You should have one goal in life that takes more than a lifetime to achieve. ~ Unknown
Goals are important. They help us accomplish the outcomes we want by giving us clarity, direction, purpose, something to move toward. Without goals we tend to wander adrift, moving but often in circles, getting bounced around instead of advancing forward. Goals are important on the personal level and on the professional level.
The nice thing about goals is you have them, whether you think you do or not. Even if you’re unclear on what you do want, pretty much everyone knows what they don’t want. Writing goals down in highly visualized detail complete with action steps, etc. can be truly helpful, but it’s all far from necessary. The goals you are most likely to achieve are the ones you give consistent, persistent thought and attention to. As Earl Nightingale noted: “You become what you think about most of the time.”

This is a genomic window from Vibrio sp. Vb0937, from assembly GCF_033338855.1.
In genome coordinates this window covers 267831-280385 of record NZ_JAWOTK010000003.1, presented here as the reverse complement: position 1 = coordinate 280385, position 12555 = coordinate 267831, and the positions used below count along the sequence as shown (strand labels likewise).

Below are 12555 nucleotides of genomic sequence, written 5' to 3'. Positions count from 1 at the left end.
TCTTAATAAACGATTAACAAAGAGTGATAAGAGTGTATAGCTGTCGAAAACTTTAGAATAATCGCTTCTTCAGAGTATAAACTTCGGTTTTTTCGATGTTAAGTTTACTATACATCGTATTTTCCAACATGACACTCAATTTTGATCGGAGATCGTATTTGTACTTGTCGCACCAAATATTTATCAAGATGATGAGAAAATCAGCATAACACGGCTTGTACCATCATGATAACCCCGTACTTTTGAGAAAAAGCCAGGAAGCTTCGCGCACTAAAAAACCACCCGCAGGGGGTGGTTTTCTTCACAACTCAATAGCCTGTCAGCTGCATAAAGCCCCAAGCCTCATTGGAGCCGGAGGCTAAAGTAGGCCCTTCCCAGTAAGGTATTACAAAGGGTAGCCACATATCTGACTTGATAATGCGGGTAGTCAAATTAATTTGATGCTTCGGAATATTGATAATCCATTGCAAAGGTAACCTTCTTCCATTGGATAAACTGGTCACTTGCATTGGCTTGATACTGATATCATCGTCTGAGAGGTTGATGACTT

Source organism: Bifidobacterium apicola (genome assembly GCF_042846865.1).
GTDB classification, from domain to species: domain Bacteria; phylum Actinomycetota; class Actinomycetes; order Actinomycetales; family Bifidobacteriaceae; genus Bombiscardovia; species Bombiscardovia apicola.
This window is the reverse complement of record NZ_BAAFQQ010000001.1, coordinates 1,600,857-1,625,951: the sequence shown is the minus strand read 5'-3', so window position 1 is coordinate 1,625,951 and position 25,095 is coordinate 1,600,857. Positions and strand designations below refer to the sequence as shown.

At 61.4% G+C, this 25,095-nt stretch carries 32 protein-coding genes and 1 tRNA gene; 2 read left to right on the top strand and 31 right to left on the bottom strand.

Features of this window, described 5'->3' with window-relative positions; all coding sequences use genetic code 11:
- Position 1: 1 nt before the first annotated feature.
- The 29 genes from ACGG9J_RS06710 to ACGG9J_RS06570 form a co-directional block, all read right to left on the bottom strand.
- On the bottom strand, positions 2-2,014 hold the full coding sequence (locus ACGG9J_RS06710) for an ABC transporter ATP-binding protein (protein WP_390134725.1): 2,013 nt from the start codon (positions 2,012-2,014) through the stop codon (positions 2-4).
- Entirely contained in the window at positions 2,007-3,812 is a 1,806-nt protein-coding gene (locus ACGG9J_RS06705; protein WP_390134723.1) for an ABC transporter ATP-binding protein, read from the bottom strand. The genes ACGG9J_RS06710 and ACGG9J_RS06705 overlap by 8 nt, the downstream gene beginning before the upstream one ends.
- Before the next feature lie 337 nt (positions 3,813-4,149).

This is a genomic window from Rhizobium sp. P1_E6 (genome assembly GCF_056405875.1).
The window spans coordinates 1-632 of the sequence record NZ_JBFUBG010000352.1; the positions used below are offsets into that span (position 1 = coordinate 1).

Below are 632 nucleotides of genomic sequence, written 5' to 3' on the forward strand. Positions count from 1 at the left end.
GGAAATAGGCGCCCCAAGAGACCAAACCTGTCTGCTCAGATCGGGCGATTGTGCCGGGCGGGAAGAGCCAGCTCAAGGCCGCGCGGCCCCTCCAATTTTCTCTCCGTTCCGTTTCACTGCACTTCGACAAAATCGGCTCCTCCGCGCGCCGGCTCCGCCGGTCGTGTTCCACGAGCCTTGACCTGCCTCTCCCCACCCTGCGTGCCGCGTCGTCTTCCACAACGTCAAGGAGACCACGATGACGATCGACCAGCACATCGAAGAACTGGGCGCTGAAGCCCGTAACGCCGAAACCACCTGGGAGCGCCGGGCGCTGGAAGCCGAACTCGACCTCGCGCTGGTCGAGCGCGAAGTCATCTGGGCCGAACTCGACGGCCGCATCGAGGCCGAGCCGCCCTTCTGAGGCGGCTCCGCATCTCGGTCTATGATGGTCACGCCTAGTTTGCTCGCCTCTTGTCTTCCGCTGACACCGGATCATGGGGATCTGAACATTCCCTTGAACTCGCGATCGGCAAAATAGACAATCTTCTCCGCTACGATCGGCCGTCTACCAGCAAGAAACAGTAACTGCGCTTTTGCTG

So that’s all good. Figure out what you want, keep your focus on it, and your chances of accomplishing it go way up. Simple enough. Then I came across the quote at the top and I’m stuck on this idea of having one goal that takes more than a lifetime to achieve. We could easily rephrase it as: If you can accomplish your biggest goal in your lifetime, you are thinking too small. Yikes! That creates a radical change in how we think about things.
It doesn’t mean choose something so big you don’t bother trying. It means choose something so big that you care about so deeply, you’ll get started rightnowtoday. So big you can’t let a day go by without trying to make some progress. So big you’ll start seeking out others to help and begin planning and organizing and seeking resources. And you’ll be amazed. Bill Gates (and others) have noted: “Most people overestimate what they can do in one year and underestimate what they can do in ten years.” If that’s true, imagine how much we underestimate what we can accomplish in 40 years.
Forget realistic. What do you care about? Go do that.